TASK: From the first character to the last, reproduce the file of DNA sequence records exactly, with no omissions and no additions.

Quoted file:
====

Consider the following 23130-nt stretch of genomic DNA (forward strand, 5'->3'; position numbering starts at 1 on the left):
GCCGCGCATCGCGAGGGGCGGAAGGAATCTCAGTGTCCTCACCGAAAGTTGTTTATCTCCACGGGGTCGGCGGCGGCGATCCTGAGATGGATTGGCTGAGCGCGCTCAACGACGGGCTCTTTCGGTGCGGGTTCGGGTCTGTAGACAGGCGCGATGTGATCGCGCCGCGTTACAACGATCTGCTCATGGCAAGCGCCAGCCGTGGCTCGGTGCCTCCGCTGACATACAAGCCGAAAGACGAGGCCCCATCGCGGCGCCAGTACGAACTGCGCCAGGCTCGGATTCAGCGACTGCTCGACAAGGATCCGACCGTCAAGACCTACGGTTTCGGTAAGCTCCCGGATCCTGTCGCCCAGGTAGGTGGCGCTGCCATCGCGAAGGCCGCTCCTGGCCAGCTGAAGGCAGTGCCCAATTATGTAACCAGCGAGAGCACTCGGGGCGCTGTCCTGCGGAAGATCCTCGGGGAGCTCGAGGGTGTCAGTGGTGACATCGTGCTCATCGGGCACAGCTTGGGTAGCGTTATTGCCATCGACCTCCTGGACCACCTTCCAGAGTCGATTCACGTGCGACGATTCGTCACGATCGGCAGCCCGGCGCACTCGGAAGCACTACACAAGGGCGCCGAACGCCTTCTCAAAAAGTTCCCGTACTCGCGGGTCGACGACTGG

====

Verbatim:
Consider the following 23130-nt stretch of genomic DNA (forward strand, 5'->3'; position numbering starts at 1 on the left):
GCCGCGCATCGCGAGGGGCGGAAGGAATCTCAGTGTCCTCACCGAAAGTTGTTTATCTCCACGGGGTCGGCGGCGGCGATCCTGAGATGGATTGGCTGAGCGCGCTCAACGACGGGCTCTTTCGGTGCGGGTTCGGGTCTGTAGACAGGCGCGATGTGATCGCGCCGCGTTACAACGATCTGCTCATGGCAAGCGCCAGCCGTGGCTCGGTGCCTCCGCTGACATACAAGCCGAAAGACGAGGCCCCATCGCGGCGCCAGTACGAACTGCGCCAGGCTCGGATTCAGCGACTGCTCGACAAGGATCCGACCGTCAAGACCTACGGTTTCGGTAAGCTCCCGGATCCTGTCGCCCAGGTAGGTGGCGCTGCCATCGCGAAGGCCGCTCCTGGCCAGCTGAAGGCAGTGCCCAATTATGTAACCAGCGAGAGCACTCGGGGCGCTGTCCTGCGGAAGATCCTCGGGGAGCTCGAGGGTGTCAGTGGTGACATCGTGCTCATCGGGCACAGCTTGGGTAGCGTTATTGCCATCGACCTCCTGGACCACCTTCCAGAGTCGATTCACGTGCGACGATTCGTCACGATCGGCAGCCCGGCGCACTCGGAAGCACTACACAAGGGCGCCGAACGCCTTCTCAAAAAGTTCCCGTACTCGCGGGTCGACGACTGG